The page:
Napoleon spread destruction, terror, and hardship all the way to Moscow, across the Mediterranean to Egypt, and even off America’s coasts, in the “Quasi-War” against the United States. Unwilling to accept defeat, from his first exile on the island of Elba he staged a quixotic attempt at a military comeback, sacrificing thousands more lives before being defeated at Waterloo and sent to the more distant island of St. Helena. Like other great tyrants, he demonstrated the power of the individual, the fact that one supremely talented, ambitious, and ruthless person in the wrong position and time could wreak enormous death and destruction.
Napoleon’s undoubted military genius — few military leaders in history can be considered in his league, let alone his equal — helped resurrect his reputation. France’s subsequent Bourbon kings left little mark. President and then Emperor Charles Louis Napoleon Bonaparte was but a pale imitation of his uncle and was brilliantly manipulated into war by the Prussian, and later united German, “Iron Chancellor” Otto von Bismarck. Napoleon III, as the nephew was known, then was ousted in disgrace after being captured along with his army by the Prussians in the 1870 Battle of Sedan. He died in exile in the UK three years later.
The republican leaders who followed Napoleon neveu sleepwalked into World War I, a conflict that ravaged France and cost an entire generation of young men. Paris won, but only with the aid of the United Kingdom, Russian Empire, and United States. French statesmen shared blame for the botched peace and disastrous response to Hitler’s rise.
In World War II, Germany quickly overwhelmed France and occupied much of the country for the duration of the war. In the postwar years, the republic was restored but suffered terrible and embarrassing losses in liquidating its empire, most bloodily in Algeria and Vietnam. In the former case, dissident officers even sought to stage a coup against the republic and later assassinate (on multiple occasions) President Charles de Gaulle. Paris remains a military power by the standard of Europe — only the UK similarly can and does intervene overseas — but there is little glory reflected in current French foreign policy or military action.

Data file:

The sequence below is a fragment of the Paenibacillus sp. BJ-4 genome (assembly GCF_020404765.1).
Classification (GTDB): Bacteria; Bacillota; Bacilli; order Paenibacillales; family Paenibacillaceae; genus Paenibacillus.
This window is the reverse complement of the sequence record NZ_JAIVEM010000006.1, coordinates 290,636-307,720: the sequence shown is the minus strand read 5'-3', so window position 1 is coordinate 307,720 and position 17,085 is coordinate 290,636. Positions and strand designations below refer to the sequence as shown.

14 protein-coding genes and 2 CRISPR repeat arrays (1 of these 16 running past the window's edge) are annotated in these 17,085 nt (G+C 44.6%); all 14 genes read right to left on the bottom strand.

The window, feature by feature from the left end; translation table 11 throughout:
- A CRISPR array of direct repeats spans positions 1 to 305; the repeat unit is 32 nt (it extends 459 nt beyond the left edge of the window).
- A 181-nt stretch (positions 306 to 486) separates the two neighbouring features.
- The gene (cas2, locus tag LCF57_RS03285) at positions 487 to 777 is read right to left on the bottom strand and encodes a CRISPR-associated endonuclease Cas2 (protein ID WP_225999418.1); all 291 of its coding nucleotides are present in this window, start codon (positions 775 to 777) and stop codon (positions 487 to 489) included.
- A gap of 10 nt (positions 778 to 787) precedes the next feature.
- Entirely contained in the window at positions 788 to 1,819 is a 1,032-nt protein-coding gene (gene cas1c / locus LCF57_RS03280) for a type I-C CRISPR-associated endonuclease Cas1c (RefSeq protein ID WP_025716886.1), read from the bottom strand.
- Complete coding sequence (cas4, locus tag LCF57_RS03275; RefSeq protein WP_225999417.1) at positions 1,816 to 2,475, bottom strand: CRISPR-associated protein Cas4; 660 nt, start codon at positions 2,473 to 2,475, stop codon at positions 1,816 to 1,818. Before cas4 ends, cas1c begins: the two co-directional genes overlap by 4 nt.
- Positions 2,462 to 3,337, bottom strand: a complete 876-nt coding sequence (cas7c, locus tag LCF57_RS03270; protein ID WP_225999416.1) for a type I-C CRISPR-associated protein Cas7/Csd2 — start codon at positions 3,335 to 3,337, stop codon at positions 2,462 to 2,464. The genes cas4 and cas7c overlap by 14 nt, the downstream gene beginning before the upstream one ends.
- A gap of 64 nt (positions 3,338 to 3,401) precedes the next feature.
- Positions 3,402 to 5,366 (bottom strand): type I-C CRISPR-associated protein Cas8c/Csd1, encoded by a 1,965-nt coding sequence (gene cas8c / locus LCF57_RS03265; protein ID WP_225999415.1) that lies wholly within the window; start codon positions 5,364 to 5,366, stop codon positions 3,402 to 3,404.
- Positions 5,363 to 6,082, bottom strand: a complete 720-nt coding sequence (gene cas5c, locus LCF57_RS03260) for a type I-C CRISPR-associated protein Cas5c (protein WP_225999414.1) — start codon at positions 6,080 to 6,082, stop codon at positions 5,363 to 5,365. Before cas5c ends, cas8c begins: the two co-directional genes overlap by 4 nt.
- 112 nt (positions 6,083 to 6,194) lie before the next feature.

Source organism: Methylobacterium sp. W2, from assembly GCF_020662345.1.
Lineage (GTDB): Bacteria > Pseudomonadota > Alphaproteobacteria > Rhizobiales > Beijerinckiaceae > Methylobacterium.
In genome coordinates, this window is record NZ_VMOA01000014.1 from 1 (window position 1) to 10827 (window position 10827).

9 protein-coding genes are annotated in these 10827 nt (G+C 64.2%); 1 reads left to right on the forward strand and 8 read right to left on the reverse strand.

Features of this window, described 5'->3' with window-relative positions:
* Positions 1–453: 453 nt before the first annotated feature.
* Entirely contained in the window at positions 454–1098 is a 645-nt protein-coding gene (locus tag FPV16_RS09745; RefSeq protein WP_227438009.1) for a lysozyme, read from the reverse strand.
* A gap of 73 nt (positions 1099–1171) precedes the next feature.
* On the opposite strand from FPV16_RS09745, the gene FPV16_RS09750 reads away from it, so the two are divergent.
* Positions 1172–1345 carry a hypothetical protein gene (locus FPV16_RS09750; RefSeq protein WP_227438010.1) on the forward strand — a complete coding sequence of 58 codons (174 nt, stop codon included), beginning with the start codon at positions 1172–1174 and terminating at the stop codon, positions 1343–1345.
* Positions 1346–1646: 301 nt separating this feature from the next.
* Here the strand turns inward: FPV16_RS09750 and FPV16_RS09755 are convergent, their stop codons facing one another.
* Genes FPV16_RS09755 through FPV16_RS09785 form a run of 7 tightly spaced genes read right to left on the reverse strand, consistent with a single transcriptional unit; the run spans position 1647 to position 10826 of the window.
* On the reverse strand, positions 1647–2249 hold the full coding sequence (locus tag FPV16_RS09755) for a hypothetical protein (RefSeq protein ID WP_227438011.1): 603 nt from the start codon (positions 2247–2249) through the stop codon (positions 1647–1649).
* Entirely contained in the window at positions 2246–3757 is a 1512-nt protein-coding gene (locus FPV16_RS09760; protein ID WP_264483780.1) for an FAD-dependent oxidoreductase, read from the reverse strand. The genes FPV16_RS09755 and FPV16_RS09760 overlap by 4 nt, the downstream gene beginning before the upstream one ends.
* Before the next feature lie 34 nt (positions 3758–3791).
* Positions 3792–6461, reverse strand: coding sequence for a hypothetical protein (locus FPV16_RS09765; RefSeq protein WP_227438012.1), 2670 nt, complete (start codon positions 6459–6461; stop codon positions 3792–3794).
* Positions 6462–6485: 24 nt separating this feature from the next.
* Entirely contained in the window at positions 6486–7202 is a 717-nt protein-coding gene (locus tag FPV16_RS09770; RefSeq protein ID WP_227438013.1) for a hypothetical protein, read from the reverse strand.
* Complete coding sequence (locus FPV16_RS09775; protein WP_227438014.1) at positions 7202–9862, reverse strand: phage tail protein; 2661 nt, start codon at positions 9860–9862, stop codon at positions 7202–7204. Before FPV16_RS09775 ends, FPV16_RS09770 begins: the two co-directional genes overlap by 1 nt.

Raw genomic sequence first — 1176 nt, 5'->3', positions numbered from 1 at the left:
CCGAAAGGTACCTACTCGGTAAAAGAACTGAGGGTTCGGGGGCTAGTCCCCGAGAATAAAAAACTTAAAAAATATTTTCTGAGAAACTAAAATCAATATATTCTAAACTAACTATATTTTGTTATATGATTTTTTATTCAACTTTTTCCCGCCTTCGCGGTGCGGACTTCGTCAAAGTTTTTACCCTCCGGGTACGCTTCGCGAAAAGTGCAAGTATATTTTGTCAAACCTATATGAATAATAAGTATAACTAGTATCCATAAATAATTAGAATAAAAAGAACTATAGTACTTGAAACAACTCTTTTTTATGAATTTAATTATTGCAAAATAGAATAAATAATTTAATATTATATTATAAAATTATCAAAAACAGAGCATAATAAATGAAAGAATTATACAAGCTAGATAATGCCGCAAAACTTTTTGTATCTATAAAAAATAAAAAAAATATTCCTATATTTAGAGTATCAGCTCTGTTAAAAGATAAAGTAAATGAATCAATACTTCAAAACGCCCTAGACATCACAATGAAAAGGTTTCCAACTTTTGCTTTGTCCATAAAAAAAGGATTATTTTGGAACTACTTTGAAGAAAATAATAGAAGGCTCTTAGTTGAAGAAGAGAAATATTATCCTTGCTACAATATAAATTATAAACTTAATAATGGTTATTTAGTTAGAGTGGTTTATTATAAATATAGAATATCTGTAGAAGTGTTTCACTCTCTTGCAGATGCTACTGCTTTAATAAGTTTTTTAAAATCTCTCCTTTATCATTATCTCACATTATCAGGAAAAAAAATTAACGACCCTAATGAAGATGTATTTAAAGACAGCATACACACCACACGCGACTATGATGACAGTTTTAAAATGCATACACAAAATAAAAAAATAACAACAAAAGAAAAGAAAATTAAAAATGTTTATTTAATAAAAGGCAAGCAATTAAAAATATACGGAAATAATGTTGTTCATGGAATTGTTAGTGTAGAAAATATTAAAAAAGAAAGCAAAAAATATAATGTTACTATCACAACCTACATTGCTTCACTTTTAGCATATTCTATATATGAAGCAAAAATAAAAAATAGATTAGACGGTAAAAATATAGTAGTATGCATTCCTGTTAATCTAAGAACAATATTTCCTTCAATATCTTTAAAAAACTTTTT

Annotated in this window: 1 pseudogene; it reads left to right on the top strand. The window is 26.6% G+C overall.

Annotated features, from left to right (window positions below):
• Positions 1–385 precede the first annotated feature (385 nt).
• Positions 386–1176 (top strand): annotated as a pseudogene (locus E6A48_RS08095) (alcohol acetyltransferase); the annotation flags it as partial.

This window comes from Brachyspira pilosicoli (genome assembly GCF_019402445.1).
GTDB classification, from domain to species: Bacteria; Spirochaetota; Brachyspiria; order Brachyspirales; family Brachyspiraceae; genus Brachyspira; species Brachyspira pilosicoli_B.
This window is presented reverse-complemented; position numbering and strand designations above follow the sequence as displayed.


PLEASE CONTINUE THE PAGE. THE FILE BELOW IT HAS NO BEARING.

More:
So Napoleon remains France’s moment of greatest military renown, and almost certainly will remain so. As they say, everything now is downhill. Some 50 generals and 25,000 other service members, including a number on active duty, recently issued a call to arms that could be interpreted as a barely veiled call for a coup.
The letter writers announced, “The hour is serious, France is in danger, several mortal dangers threaten it. We who, even in retirement, remain soldiers of France, cannot, in the current circumstances, remain indifferent to the fate of our beautiful country.” They concluded, “As we can see, it is no longer time to procrastinate otherwise, tomorrow the civil war will put an end to this growing chaos, and the deaths, for which you will bear the responsibility, will number in the thousands.”
While no one really believes that a French general will rise as Napoleon IV to reestablish the empire, almost six of 10 French citizens polled agreed with the letter’s sentiments. Moreover, while still viewed as unlikely, far-right nationalist Marine Le Pen could win next year’s presidential election. Even a close race would herald a new, and less honorable, era in French politics.
In the U.S., leftie mobs denounce historical figures for the crime of believing and acting like most everyone else at the time, reflecting the zeitgeist of the age. The purest progressives demand the ouster even of George Washington and Ulysses S. Grant from the public square for offenses that barely register on history’s scale. Anyone who fails a fastidious progressive’s modern moral sensitivity risks summary expulsion from the halls of history while the totalitarian cheerleaders of this age — Angela Davis comes to mind — are acclaimed as pioneers.
Even worse, with the ostentatious displays of Mao in Tiananmen Square and Lenin in Red Square, two of the world’s worst dictators remain celebrated, even venerated figures. Can the rehabilitation of and a Berlin mausoleum for Hitler be far behind?
Perhaps not, but we have just suffered the spectacle of the president of France, supposedly the fount of liberal revolution and government, celebrate a dictator who restored slavery to an empire and set the world aflame. And doing so was seen as a likely election boost for the centrist establishment candidate. Where are the progressives when we need them?
Maybe America’s founders aren’t so bad after all.
Doug Bandow is a Senior Fellow at the Cato Institute. A former Special Assistant to President Ronald Reagan, he is author of The Politics of Plunder: Misgovernment in Washington.